Since wrestling is, at its best, tremendous theater here’s one of my favorite acting stories.
Jack Palance was Marlon Brando’s understudy for the Broadway bow of “A Streetcar Named Desire.” And Brando, a known abuser, treated Palance like utter horseshit. The actor made Palance spar with him nightly, claiming the bouts were part of his tireless character prep. As Palance was a noted professional boxer, this wasn’t a wise decision.
Legend has it that Palance, fed-up and fuming, pushed a backstage punching bag into Brando’s precious moneymaker, bruising the matinee idol’s face and clearing Parlance’s path to on-stage glory. It’s a fun tale of both come-up and comeuppance, but its moral is ice-cold: act a fool too long and someone will take a swing at you.
Which brings us to the last few weeks in wrestling and the boos heard round the world:
For the better part of a year, the world of indie wrestling has been swinging its fists WWE and Vince McMahon —and as of Wednesday October 2nd, their shots are landing.
AEW’s Dynamite was the biggest TNT broadcast premiere in five years; WWE NXT, Dynamite’s Wednesday Night Wars competitor, netted half its rival audience. And then there was last Sunday’s Hell In A Cell, a hotly touted Pay Per View which should have seen WWE’s most exciting male character in years, The Fiend, go over permanently.
It didn’t. It really didn’t.
Despite some impassioned and intelligent defenses of the creative decision to end Rollins and The Fiend’s match in a DQ, fans weren’t having it. Both the crowd at Sacramento’s Golden1Center and Wrestling Twitter all but rained hell upon any WWE employee in earshot. How did Monday Night Raw address the misstep 24 hours later? With… cuckolding.
So indie kept throwing punches. Tuesday the 8th saw the debut of two shows which functioned as a balm for viewers tired of obligations to Saudi princes and cut-rate soap opera. What’s more: both were free.
Please watch this promo and try not to laugh happily:
Is that not the Channel Five news team’s fever dream? You can practically smell wood chips on Eli Drake’s breath as you watch him pontificate, and his real man vibes carried all the way through a match that was simple, brutal, and clean.
In general, simple and clean was Power’s vibe. The broadcast wears its 80s influence on its sleeve, from the VHS-tinged credits to its public broadcast aesthetics. It was also goofy as hell. During an extended run of threat-mongering between Josephus and James Storm, the former — who resembles “deeply rageful Nick Offerman” — giggle-broke kayfabe and, no, I barely minded. You can see Power’s seams by design and while its uber-retro approach and matches aren’t appointment viewing for me moving, you needed only purse the comments section to see its product going over. To quote one take that rushed by within the chant: “I’m sick of sports entertainment! NWA Power is pro wrestling!!!” Or put another way:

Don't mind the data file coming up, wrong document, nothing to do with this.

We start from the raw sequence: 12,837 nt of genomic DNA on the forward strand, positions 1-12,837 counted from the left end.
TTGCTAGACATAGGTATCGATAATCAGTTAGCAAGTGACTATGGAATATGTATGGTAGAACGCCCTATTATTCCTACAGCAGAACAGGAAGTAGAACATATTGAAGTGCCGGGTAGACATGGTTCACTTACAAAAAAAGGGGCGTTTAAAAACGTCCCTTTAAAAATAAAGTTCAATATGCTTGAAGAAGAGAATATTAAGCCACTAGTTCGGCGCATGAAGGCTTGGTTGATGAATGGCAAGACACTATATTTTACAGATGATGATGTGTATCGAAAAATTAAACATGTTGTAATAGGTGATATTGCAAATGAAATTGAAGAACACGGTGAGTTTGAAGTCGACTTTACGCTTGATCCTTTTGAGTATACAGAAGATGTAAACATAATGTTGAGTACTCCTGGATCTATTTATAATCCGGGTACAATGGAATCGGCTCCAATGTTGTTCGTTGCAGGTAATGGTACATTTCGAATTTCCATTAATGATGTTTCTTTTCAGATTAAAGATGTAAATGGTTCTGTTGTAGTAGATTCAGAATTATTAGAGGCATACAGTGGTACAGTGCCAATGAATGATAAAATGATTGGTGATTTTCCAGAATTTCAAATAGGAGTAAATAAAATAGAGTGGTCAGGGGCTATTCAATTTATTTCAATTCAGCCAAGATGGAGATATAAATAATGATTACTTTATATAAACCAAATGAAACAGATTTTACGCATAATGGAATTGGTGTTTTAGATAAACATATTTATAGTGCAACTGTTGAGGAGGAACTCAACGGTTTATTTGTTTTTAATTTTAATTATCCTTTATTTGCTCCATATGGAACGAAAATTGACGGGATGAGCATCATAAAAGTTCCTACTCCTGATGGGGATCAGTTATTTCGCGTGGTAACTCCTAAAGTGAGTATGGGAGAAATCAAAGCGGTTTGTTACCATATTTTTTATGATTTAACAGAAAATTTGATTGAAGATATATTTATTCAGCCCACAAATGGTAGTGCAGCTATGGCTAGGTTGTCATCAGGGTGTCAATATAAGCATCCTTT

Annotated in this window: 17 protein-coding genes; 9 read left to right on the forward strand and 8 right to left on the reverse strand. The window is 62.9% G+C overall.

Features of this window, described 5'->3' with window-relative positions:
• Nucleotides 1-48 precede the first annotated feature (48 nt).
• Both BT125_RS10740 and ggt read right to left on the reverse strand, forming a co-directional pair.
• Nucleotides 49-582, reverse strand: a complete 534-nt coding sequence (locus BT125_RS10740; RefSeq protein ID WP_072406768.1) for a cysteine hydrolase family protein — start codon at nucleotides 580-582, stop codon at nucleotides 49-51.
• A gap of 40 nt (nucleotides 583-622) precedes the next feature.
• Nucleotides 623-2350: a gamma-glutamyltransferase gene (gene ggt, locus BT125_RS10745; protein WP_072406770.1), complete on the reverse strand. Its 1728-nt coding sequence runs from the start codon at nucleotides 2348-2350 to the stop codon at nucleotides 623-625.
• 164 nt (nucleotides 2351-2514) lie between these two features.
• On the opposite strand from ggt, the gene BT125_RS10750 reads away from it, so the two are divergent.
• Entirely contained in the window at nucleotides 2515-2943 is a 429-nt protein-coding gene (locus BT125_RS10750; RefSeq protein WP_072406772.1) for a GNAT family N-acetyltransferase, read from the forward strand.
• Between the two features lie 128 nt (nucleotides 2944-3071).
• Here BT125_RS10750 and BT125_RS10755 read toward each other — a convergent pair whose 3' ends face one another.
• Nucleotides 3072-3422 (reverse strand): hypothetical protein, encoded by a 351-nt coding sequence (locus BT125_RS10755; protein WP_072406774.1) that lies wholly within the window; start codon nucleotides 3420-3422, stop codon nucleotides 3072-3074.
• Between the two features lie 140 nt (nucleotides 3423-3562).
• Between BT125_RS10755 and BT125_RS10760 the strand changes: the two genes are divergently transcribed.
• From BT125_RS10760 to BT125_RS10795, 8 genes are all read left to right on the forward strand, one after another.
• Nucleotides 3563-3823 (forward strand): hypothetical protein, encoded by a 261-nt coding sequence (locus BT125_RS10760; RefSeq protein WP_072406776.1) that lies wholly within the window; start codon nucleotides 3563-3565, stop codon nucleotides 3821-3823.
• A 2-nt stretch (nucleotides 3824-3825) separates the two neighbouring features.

That there is a market for Power isn’t surprising; that its being lapped up like a man going to town on so much ice cream is. It speaks to the relative staleness of WWE. Both it and NWA are prone to retro gestures (NWA is practically made of them), but only the latter’s feel consequential and necessary. While it was fun to watch The Rock all but coronate Becky Lynch on Smackdown, it was more pomp that circumstance. And a recent Hulk Hogan and Ric Flair appearance was too disjointed and disappointing to be either. WWE is both looking backward and navel gazing – the combo doesn’t work.
AEW Dynamite And Dark, by contrast, have clear eyes set on the horizon. Despite a roster loaded with veteran talent, the TNT and YouTube programs are doing the damndest to put newer acts over in deeply organic ways. Last night’s Dynamite is evidence. Despite a world-class promo from Jericho and Dusty Rhodes looking smooth as ever, the evening’s real highlights were youth-driven:
It would take a fool not to see Private Party are stars; but it would also take a fool to not make them earn in. Last night, the New York duo made more than good against The Young Bucks, going spot for spot with them in a match that was both electrifying and a potential passing of the torch. Yes, their victory was surprising — it was also sneaky smart. Ditto setting Darby Allin up to face Jericho next week and testing MJF’s loyalty in a gorgeous end-of-ep free for all. Each was a lovely bit of storytelling; each nurtured new, exciting faces. (Which is to say nothing of The Inner Circle, whose on-air merch launch crashes Shop AEW for hours and who’s youngest member was only put over by Jericho last week.)
No, this isn’t the end of WWE. Brando also did just fine after Palance bowed in Streetcar. But Palance seized his opportunity and rode it all the way to an Oscar-winning career. You only get so many openings when competition is fierce and, if the last seven days is indication, AEW and NXT have well and taken theirs. Which means it’s time for WWE to stop punching down and get back in the proverbial gym.
Brandon Stroud, who covers wrestling for Uproxx and who I read religiously, tweeted that the Darbi Allen and CIMA bout left the crowd tre thirsty for Dynamite last Wednesday and now it’s obvious why: it’s nothing but spots. From Darbi’s triple topés to a mid-match chop competition, every single highlight soared. After this and All Out, I’m increasingly Team Darbi Allen.
Say it with me: Orange Cassidy is a superstar.
- / 11 months ago
To me, Rachel Nichols is the personification of posting a black square on Instagram.